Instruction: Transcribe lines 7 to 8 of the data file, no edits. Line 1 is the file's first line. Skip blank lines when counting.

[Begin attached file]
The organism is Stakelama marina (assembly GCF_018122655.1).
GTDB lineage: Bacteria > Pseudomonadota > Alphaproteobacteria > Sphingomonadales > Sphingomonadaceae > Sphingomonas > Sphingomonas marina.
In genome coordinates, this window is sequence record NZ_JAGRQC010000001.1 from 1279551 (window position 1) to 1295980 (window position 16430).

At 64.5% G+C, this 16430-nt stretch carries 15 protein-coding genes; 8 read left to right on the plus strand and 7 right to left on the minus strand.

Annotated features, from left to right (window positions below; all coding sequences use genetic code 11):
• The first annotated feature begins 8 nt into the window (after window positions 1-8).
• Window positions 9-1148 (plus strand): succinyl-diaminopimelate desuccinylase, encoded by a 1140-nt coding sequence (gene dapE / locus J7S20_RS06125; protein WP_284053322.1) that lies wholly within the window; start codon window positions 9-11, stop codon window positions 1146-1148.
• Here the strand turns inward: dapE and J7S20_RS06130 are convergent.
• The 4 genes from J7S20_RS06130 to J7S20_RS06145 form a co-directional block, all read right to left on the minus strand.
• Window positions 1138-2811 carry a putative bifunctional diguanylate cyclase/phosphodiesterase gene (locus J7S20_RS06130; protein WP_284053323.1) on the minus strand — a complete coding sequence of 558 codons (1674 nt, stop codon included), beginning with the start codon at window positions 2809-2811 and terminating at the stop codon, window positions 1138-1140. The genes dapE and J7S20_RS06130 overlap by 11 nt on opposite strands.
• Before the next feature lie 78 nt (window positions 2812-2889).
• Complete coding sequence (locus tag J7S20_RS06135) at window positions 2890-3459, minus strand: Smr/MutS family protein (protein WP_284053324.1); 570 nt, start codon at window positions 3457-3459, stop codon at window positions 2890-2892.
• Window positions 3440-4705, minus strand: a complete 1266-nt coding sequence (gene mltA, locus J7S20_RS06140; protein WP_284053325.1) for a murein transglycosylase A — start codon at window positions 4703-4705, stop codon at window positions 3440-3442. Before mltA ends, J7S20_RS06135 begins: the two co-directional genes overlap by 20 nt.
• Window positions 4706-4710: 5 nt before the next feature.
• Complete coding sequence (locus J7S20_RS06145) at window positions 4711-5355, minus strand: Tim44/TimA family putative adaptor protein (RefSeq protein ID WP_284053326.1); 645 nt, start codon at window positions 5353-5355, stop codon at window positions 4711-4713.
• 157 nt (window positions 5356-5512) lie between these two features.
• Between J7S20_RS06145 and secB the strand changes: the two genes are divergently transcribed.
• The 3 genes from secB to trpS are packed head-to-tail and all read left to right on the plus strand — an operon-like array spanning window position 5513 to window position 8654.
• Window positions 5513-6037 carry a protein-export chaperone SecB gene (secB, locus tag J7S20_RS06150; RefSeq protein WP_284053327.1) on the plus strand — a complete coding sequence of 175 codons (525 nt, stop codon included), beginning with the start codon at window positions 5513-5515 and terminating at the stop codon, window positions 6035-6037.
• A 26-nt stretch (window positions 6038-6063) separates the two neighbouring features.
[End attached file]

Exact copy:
• Window positions 9-1148 (plus strand): succinyl-diaminopimelate desuccinylase, encoded by a 1140-nt coding sequence (gene dapE / locus J7S20_RS06125; protein WP_284053322.1) that lies wholly within the window; start codon window positions 9-11, stop codon window positions 1146-1148.
• Here the strand turns inward: dapE and J7S20_RS06130 are convergent.